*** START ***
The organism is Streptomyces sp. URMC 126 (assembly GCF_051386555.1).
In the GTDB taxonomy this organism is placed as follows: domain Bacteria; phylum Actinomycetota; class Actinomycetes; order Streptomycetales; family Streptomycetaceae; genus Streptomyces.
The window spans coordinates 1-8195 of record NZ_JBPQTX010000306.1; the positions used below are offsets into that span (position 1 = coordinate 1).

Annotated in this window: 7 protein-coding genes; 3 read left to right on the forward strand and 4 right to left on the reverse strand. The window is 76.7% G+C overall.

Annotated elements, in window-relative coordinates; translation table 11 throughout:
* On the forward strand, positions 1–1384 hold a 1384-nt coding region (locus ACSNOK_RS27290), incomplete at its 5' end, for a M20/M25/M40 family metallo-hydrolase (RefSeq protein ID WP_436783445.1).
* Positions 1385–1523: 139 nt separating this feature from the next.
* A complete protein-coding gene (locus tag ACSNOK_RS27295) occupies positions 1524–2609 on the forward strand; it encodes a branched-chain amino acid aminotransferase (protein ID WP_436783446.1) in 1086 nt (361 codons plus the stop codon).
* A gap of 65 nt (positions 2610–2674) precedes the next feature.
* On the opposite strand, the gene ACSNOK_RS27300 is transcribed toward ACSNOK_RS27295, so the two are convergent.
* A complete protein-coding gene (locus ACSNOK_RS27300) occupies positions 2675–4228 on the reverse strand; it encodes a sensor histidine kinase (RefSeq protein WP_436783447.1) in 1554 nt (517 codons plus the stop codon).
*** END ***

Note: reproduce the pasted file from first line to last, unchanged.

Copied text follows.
The organism is Streptomyces sp. URMC 126 (assembly GCF_051386555.1).
In the GTDB taxonomy this organism is placed as follows: domain Bacteria; phylum Actinomycetota; class Actinomycetes; order Streptomycetales; family Streptomycetaceae; genus Streptomyces.
The window spans coordinates 1-8195 of record NZ_JBPQTX010000306.1; the positions used below are offsets into that span (position 1 = coordinate 1).

Annotated in this window: 7 protein-coding genes; 3 read left to right on the forward strand and 4 right to left on the reverse strand. The window is 76.7% G+C overall.

Annotated elements, in window-relative coordinates; translation table 11 throughout:
* On the forward strand, positions 1–1384 hold a 1384-nt coding region (locus ACSNOK_RS27290), incomplete at its 5' end, for a M20/M25/M40 family metallo-hydrolase (RefSeq protein ID WP_436783445.1).
* Positions 1385–1523: 139 nt separating this feature from the next.
* A complete protein-coding gene (locus tag ACSNOK_RS27295) occupies positions 1524–2609 on the forward strand; it encodes a branched-chain amino acid aminotransferase (protein ID WP_436783446.1) in 1086 nt (361 codons plus the stop codon).
* A gap of 65 nt (positions 2610–2674) precedes the next feature.
* On the opposite strand, the gene ACSNOK_RS27300 is transcribed toward ACSNOK_RS27295, so the two are convergent.
* A complete protein-coding gene (locus ACSNOK_RS27300) occupies positions 2675–4228 on the reverse strand; it encodes a sensor histidine kinase (RefSeq protein WP_436783447.1) in 1554 nt (517 codons plus the stop codon).